Build a pub, with oak bar, with blood red carpets, with the deep amber ale in questionable tankards. Fill it full of ancient cigarette smell, craft it from the memories and perspectives of my childhood, recovered through last minute scans of the connectome. It should feel… bad. Those kinds of smells are to do with old people, with the adults and their stale oddities, habits*. Then, surprising in the dark corner, preserve my body in a gigeresque monument of pipes and piped glass tanks, bubbling and whirring and hunched over a table, clutching an empty glass, my pale white flesh just visible through the fogged liquid. No one can drink here without disquiet.

*(But then so is all else)

iiiii iiiii

iiiii iiiii

iiiii

Is it possible to turn bones into paper? If so, open a great white field for the pen’s plough. And each letter described and corrected a thousand times in half as many drafts, each letter with its final full stop or black letter. Such paper would have all the longevity of dry bone, and folded with gilding into thin envelopes it would create quite the impact when it broke through the letter box and clattered to the floor. Each line would be a scar, and this is perhaps the problem – it would be hard to finish reading such a letter, no matter how many times one were to read it. And so, make sure there is a lesson, there is an edification, a smile, in every line.

iiiii iiiii

iiiii iiiii

iiiii ii

This grave is the reconstituted body made into a group of cats, along with piles of string and treats. So that when they play, the rememberers, they play and heal through the variations of my own self, meowing, purring. N.b. maybe the coffin at the funeral is a decoy, and when people get close enough, touch it, it opens and several kittens are found inside.

iiiii iiiii

iiiii iiiii

iiiii iii

A short line on a flat plane, with vectors which swirl randomly until they coalesce in a magnetic field pattern around this line, and after a while the vectors decay until they move on to other regions, perhaps other fields. As the short lines become more numerous, the vectors become less so (each vector being a line in its own plane). In your imagination this was taking place in a conceptual space with black arrows, white expanses; now, grass begins to grow in that whiteness, to flower with all the attendant earthy smell, and the soft seeds are blown with the arrow-vectors like spiderwebs in the wind.

(*Is this what heaven looks like?)

iiiii iiiii

iiiii iiiii

iiiii iiii

Imagine the real encounter with death to begin here – enough with these conceptual games. The concrete juts out into the text and the text crashes and is torn. Examine the site of the accident. Is it not, after all this examination, just a gravestone amongst others in a well tended, then by turns less well tended field? With this shock, the rest is burned away as inconsequential. Or do we all encounter our death each day, every moment, if we dwell with it? It can be a renewal, or an absolute disavowal*. Whatever it is, it is a gap. But sometimes we roll over it without stopping. I mean, why bother?

*or, like whenever two terms are given as a disjunction, it could be many other things.

iiiii iiiii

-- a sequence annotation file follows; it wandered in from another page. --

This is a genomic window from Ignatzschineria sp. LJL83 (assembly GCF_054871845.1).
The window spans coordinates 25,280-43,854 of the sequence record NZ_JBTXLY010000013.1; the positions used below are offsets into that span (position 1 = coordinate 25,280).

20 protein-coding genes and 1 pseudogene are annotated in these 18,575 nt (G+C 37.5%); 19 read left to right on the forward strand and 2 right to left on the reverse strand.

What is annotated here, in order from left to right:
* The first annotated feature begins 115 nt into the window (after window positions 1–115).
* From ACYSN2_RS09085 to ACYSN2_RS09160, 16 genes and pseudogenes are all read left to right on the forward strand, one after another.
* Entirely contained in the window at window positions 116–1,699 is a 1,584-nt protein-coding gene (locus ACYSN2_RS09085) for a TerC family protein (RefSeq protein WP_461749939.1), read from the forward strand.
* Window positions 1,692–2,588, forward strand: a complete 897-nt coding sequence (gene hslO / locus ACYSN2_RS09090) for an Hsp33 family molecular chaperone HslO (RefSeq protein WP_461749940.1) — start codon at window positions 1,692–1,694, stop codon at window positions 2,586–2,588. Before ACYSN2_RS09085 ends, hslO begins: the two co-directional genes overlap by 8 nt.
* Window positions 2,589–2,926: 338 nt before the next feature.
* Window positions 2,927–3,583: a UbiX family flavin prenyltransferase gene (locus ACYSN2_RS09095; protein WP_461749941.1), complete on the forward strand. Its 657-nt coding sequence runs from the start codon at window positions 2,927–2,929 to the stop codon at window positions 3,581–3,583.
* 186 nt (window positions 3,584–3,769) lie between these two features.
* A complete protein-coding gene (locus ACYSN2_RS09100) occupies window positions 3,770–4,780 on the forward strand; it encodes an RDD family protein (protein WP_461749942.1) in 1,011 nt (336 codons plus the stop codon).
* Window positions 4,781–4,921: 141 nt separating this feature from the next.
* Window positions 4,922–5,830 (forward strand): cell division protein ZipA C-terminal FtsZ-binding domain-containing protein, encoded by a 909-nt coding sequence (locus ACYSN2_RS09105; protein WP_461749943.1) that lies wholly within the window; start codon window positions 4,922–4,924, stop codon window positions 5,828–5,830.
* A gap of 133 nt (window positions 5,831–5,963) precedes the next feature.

iiiii iiiii

iiiii iiiii

When antibiotic resistance reaches its apex, the dull mechanisms of evolution will have carved another dead end, as tiny predators starve through lack of prey. Is it possible to create a symbolic graveyard, an opposite to this phenomenon – each grave being the bed of the subsequent oldest human, and as the lifespans rise, and when this graveyard is complete, the human reptilian jellyfish have arrived in a spectacular explosion of holistic intelligence. At this precise moment this graveyard will become the graveyard of all graveyards, resting place and tombstone of natural death itself, and the human. All that is left is death through stupidity, unnatural death, but has anything changed? That is the final conundrum. Fear of death, concrete, abstract, imaginary – immortality can complicate things. I won’t live to see it – but this pure absence will be a concrete memorial in a timeless span.

Int.III.

Despair At: If I were to die at any time, it would mean just as much. What this means is that god has no memory – in fact no-one is even thinking of me now. This is the individual answer. It is the wrong answer. Rise, rise, to herd life as the sun breaks the mountain-horizon, reach beyond, reach to the grasping fingers of the other who reaches for you. They reach for you

iiiii iiiii

iiiii iiiii

iiiii iiiii

ii

Sometimes the belief manifests the event that may or may not come to pass. The rarity of flight in a life manifests fear, despite constant assertions that it is not something we should be afraid of. Death, too, has this effect. If we do not believe we will survive, sometimes this leads to it coming to pass. But why not subvert this? I will sit in a field, under an oak tree, until I am joined by others who come to wonder at the noise, music. I sit there longer and longer, and so life and the village grow around me. Each day, sitting under the tree with my books, reading, and carving a gravestone. On the last days, gravestone finished, I will wait. But when I die, you will remove any trace of the stone, the tree and the music, just leaving the new festival, while no one is looking.